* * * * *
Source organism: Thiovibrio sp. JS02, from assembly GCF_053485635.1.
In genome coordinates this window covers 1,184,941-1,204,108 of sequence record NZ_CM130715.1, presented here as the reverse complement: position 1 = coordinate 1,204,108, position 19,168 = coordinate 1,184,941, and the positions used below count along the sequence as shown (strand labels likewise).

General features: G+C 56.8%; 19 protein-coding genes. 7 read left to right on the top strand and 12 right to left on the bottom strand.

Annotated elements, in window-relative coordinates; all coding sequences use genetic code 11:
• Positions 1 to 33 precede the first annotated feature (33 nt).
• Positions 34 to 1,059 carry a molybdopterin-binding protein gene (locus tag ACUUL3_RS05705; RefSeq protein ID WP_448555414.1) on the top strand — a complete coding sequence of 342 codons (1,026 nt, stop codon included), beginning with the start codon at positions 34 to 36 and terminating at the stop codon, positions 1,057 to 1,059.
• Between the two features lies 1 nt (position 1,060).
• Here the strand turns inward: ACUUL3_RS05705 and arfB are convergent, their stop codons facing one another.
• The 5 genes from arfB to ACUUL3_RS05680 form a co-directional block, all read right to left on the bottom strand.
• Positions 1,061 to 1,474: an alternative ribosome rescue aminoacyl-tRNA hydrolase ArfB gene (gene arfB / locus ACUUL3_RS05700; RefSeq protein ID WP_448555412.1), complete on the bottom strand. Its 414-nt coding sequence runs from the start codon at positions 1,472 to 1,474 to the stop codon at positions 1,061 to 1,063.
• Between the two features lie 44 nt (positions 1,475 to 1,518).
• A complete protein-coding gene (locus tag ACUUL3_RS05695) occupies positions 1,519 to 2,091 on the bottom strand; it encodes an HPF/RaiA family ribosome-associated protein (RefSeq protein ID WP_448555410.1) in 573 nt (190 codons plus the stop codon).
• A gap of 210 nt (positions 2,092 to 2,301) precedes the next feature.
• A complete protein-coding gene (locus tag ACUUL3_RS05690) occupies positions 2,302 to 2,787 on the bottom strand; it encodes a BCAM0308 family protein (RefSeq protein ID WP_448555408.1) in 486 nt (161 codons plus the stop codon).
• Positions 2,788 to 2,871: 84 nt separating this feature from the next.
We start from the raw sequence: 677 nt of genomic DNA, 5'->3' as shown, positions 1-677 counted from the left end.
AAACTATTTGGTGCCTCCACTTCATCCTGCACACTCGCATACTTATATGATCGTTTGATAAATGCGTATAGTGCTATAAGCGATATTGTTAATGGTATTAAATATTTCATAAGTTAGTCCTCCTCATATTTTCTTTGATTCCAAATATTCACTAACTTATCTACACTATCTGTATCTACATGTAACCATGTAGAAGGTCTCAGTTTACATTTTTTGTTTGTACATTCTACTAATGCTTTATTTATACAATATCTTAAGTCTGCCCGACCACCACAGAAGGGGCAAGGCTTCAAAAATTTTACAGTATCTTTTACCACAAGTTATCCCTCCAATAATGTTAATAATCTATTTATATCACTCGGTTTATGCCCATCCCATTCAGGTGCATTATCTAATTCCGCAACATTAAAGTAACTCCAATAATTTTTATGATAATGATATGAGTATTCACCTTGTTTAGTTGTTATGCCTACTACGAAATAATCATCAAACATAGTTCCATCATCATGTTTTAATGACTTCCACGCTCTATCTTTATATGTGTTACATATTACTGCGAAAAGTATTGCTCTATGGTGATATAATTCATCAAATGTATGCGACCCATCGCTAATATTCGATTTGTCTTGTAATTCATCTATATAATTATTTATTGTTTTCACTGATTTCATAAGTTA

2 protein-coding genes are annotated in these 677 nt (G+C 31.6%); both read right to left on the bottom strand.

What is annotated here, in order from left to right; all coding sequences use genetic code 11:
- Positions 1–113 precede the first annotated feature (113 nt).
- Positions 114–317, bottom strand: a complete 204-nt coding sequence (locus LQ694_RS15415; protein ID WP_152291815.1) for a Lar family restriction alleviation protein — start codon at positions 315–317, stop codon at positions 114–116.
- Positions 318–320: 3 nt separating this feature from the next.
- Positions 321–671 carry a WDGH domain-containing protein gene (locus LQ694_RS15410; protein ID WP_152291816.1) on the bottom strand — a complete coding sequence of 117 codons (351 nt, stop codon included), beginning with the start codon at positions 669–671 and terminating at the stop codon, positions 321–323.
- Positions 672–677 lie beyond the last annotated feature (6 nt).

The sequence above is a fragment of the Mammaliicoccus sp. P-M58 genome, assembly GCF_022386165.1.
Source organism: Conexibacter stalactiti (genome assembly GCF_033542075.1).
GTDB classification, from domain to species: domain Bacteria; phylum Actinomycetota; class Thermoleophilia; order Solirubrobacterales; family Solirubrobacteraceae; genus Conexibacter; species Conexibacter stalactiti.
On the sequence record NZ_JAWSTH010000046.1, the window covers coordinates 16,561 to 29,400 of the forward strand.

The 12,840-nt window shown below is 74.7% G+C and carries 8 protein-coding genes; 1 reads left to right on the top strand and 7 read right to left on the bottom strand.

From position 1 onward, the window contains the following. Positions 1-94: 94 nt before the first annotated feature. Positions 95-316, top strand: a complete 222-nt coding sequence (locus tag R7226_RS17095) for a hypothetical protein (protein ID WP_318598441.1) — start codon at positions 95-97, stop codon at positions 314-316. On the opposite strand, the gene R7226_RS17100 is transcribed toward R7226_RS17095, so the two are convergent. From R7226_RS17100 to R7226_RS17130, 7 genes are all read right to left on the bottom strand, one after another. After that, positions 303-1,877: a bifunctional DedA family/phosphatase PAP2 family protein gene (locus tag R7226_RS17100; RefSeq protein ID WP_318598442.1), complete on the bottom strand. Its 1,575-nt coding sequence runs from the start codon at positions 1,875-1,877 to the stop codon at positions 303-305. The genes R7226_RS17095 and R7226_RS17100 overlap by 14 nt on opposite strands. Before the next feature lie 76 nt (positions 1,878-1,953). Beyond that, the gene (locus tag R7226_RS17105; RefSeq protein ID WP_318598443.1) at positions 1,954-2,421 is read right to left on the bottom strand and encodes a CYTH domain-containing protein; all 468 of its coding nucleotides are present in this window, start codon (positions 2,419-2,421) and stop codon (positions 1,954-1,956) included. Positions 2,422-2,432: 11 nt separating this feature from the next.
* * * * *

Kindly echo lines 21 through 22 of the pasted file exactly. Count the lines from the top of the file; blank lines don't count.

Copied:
- Positions 114–317, bottom strand: a complete 204-nt coding sequence (locus LQ694_RS15415; protein ID WP_152291815.1) for a Lar family restriction alleviation protein — start codon at positions 315–317, stop codon at positions 114–116.
- Positions 318–320: 3 nt separating this feature from the next.